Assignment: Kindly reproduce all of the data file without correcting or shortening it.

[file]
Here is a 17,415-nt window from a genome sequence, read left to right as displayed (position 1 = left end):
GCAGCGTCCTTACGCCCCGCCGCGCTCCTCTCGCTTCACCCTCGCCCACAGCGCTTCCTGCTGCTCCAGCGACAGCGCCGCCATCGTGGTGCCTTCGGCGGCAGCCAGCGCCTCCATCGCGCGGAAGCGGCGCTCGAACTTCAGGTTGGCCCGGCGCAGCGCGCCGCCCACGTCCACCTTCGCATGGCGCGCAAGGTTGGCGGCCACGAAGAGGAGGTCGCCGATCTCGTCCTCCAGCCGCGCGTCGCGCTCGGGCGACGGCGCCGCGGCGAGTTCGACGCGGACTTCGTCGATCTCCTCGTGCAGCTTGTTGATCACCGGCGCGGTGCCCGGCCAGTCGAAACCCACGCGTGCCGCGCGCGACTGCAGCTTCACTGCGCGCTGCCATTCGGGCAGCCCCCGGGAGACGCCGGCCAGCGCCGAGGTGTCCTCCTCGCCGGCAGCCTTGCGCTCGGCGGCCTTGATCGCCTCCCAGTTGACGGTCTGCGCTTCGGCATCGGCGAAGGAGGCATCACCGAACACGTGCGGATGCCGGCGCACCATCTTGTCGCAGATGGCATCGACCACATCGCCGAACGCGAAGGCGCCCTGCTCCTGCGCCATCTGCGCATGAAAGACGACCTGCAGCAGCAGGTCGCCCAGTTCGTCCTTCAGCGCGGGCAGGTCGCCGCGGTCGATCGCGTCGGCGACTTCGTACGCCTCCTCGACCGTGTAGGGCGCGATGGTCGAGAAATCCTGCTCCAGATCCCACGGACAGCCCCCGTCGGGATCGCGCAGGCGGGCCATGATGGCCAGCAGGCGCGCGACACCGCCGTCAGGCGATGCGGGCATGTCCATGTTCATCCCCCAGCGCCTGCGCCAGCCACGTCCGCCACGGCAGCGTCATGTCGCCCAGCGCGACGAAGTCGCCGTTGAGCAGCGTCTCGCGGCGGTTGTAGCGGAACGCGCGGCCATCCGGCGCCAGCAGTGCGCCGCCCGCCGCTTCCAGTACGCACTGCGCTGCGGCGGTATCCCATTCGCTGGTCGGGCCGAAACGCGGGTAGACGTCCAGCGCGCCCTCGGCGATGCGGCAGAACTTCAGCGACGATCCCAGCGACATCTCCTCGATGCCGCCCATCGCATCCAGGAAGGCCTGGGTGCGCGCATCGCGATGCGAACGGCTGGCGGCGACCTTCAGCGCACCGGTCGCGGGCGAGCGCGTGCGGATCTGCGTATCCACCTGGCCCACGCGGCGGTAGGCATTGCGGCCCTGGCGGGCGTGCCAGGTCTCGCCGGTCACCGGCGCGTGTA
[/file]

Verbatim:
Here is a 17,415-nt window from a genome sequence, read left to right as displayed (position 1 = left end):
GCAGCGTCCTTACGCCCCGCCGCGCTCCTCTCGCTTCACCCTCGCCCACAGCGCTTCCTGCTGCTCCAGCGACAGCGCCGCCATCGTGGTGCCTTCGGCGGCAGCCAGCGCCTCCATCGCGCGGAAGCGGCGCTCGAACTTCAGGTTGGCCCGGCGCAGCGCGCCGCCCACGTCCACCTTCGCATGGCGCGCAAGGTTGGCGGCCACGAAGAGGAGGTCGCCGATCTCGTCCTCCAGCCGCGCGTCGCGCTCGGGCGACGGCGCCGCGGCGAGTTCGACGCGGACTTCGTCGATCTCCTCGTGCAGCTTGTTGATCACCGGCGCGGTGCCCGGCCAGTCGAAACCCACGCGTGCCGCGCGCGACTGCAGCTTCACTGCGCGCTGCCATTCGGGCAGCCCCCGGGAGACGCCGGCCAGCGCCGAGGTGTCCTCCTCGCCGGCAGCCTTGCGCTCGGCGGCCTTGATCGCCTCCCAGTTGACGGTCTGCGCTTCGGCATCGGCGAAGGAGGCATCACCGAACACGTGCGGATGCCGGCGCACCATCTTGTCGCAGATGGCATCGACCACATCGCCGAACGCGAAGGCGCCCTGCTCCTGCGCCATCTGCGCATGAAAGACGACCTGCAGCAGCAGGTCGCCCAGTTCGTCCTTCAGCGCGGGCAGGTCGCCGCGGTCGATCGCGTCGGCGACTTCGTACGCCTCCTCGACCGTGTAGGGCGCGATGGTCGAGAAATCCTGCTCCAGATCCCACGGACAGCCCCCGTCGGGATCGCGCAGGCGGGCCATGATGGCCAGCAGGCGCGCGACACCGCCGTCAGGCGATGCGGGCATGTCCATGTTCATCCCCCAGCGCCTGCGCCAGCCACGTCCGCCACGGCAGCGTCATGTCGCCCAGCGCGACGAAGTCGCCGTTGAGCAGCGTCTCGCGGCGGTTGTAGCGGAACGCGCGGCCATCCGGCGCCAGCAGTGCGCCGCCCGCCGCTTCCAGTACGCACTGCGCTGCGGCGGTATCCCATTCGCTGGTCGGGCCGAAACGCGGGTAGACGTCCAGCGCGCCCTCGGCGATGCGGCAGAACTTCAGCGACGATCCCAGCGACATCTCCTCGATGCCGCCCATCGCATCCAGGAAGGCCTGGGTGCGCGCATCGCGATGCGAACGGCTGGCGGCGACCTTCAGCGCACCGGTCGCGGGCGAGCGCGTGCGGATCTGCGTATCCACCTGGCCCACGCGGCGGTAGGCATTGCGGCCCTGGCGGGCGTGCCAGGTCTCGCCGGTCACCGGCGCGTGTA